I dabble in day trading of bicycle tickets.
I dabble in day trading of bicycle tickets.
As much as you paid for that Beemer [Mercedies, Audi, Escalade], I'm surprised it didn't come equipped with turn signals.
FRAP-----------Since almost every kid rode a bike growing up, why is there such ignorance in the fact that most cyclist do not ride a perfectly straight line. To keep a bike upright there has to be some manuver room from the intended path. Less experenced riders need more manuver room as they wobble some from their path.
IMO that means there might be as much as two feet on either side of the riding line. That is a 4 foot lane. Add to that a 3 foot passing distance, and that means a cyclist needs to have 7 foot from the absolute edge of a suitable lane or shoulder. So with no shoulder at all, and a drop off at the edge of the road to me FRAP has to equal at least 7 feet of the road way. It is the cyclist that has to determine if that is not true on the paticular street or hiway he or she is riding. For the police to believe that a cyclist should ONLY be allowed 4 inches right at the edge of the street is ignorance of reality and the law.
NJ Kayaker. You'd make a fine cop.
The bicycle, the bicycle surely, should always be the vehicle of novelists and poets. Christopher Morley
It seems like this should be a slam dunk. Too bad it takes a lot of time and money to make this right.
Punctuation is important. It's the difference between "I helped my uncle, Jack, off a horse" and "I helped my uncle Jack off a horse"
I am looking forward to hear the out come of this bit of nonsense.
Good luck joejack! Are you hoping for a quick dismissal even if it's from a no-show by the cop, or do you look forward to having your say in court to settle this question in your locality?
Of course the signs would inform law enforcement and change driver behavior. It's probably not even worth arguing about, although some actual data from a traffic study would be helpful to drive your proposal.
Court case in May??????????????? It should be dismissed for that fact that it isnt a speedy trial promised by law.
What is really stupid here is the fact we hear that the courts are jam packed with court cases. If the county or city att that is doing this case had any common sense at all, he or she would dismiss this case they are sure to lose.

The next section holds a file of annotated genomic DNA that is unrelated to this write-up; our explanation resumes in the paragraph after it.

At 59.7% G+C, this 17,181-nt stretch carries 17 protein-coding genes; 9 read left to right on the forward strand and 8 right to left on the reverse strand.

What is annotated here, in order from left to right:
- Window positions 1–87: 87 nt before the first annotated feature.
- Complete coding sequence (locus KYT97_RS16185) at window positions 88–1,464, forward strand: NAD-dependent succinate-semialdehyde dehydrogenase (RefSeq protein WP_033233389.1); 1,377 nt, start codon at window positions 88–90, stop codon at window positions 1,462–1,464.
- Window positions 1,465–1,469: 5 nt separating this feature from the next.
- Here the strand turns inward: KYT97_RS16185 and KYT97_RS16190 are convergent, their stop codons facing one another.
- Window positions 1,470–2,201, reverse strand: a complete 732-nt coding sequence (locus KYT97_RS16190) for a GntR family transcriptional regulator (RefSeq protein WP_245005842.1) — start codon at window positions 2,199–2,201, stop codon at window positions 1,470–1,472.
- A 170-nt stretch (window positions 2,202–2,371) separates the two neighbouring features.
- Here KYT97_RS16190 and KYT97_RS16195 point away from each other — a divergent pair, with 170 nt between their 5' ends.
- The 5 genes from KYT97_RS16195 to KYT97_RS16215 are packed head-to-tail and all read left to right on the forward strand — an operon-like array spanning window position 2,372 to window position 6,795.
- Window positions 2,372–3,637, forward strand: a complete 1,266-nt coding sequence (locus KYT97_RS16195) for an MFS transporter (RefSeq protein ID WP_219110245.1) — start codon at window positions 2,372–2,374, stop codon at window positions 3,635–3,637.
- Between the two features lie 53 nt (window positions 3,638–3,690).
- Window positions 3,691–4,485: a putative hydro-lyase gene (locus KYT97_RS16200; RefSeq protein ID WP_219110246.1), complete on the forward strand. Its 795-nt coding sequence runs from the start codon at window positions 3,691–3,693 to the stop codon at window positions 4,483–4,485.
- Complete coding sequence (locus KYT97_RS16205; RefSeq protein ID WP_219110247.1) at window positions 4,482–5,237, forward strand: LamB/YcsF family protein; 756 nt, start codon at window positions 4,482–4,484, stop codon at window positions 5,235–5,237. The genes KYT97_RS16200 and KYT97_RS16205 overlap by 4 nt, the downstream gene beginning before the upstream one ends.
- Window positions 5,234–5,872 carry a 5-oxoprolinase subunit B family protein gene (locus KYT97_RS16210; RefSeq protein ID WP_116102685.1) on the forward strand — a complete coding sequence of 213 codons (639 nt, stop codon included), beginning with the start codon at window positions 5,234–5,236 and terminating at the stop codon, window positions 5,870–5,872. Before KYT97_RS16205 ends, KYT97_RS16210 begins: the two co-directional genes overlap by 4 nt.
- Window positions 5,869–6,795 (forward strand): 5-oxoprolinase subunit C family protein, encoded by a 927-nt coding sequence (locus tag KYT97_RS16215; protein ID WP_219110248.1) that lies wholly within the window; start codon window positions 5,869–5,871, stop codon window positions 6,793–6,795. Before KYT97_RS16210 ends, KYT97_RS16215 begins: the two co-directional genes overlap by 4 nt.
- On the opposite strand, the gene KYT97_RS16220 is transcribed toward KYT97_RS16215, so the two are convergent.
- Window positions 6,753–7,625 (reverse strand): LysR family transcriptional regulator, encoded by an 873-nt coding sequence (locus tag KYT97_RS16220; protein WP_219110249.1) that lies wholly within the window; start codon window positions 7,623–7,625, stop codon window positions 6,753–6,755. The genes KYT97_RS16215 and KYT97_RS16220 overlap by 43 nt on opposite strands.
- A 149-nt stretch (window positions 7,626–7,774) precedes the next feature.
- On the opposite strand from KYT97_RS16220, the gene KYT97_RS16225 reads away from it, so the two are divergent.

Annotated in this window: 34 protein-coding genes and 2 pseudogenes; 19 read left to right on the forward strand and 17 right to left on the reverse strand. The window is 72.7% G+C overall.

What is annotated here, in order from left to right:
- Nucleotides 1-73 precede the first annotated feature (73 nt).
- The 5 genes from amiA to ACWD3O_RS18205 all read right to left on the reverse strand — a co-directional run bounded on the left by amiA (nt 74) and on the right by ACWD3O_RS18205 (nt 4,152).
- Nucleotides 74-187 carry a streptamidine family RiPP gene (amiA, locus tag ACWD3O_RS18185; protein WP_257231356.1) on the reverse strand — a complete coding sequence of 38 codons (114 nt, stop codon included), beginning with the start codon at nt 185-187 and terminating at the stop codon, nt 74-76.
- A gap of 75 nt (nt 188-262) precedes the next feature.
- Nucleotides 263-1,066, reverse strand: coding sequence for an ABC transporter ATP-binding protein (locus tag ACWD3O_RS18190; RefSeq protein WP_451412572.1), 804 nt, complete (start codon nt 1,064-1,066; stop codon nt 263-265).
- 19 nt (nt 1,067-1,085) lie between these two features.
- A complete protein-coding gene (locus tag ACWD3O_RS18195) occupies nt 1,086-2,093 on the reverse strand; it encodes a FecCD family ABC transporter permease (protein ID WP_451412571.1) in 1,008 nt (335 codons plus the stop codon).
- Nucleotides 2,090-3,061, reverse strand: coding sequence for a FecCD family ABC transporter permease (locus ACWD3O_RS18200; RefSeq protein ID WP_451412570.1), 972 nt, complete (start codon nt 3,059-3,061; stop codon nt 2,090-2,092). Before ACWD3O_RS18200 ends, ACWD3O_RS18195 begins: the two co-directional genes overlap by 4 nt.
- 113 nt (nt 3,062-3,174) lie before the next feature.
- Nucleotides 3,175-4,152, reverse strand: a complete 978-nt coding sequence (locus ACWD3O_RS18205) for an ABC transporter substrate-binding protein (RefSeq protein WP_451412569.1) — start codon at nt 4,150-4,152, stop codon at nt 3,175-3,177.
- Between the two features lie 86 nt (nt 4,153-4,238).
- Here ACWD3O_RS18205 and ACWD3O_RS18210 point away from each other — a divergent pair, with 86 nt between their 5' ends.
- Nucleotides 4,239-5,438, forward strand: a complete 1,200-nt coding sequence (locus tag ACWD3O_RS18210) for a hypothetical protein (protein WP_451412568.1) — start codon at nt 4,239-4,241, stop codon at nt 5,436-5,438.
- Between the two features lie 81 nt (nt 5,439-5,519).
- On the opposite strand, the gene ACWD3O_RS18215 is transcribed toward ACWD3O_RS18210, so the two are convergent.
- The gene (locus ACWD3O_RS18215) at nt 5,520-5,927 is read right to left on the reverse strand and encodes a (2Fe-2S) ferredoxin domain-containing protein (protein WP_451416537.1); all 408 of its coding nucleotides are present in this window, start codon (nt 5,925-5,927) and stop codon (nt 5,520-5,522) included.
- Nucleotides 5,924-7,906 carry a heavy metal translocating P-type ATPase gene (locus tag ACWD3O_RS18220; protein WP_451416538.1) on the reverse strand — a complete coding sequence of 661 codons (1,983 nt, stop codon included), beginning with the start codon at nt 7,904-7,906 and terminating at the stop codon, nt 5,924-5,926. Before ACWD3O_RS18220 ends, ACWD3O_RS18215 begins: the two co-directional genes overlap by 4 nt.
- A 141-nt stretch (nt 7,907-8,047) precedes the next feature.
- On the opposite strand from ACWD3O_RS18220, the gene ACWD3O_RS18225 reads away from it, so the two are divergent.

no but I got stopped by undercover cops cuz they thought I was suspicious sitting on a wall taking a break. they even questioned my gloves - as if I was a cat burglar or something. they actually told me to get moving and not come back to their town. I think I was 17 at the time. freakin clowns
cycling is like baseball ~ it doesn't take much to make it interesting
Cops are paid by "we, the people" to address safety situations and write tickets according to the law as they best understand them. They have some latitude to apply their own experience and best judgement to a situation, but their primary objective is to objectively "call 'em like they see 'em." No one should have an issue with that.
Interpretation of the law is for Judges. We are damn lucky to live in a country where every one of these situations can be brought before a judge chosen by "we, the people." We elect them and pay them to apply common sense to such situations. It is unfortunate that one of us may end up in front of the judge for something that seems to be a blatant mistake, but it's also *highly likely* that the judge is going to throw this ticket right in the dumpster.
Rolling right along...
Last edited by njkayaker; 02-05-14 at 11:25 AM.
Your points are valid, but is there another nation with a better system to which you'll be moving?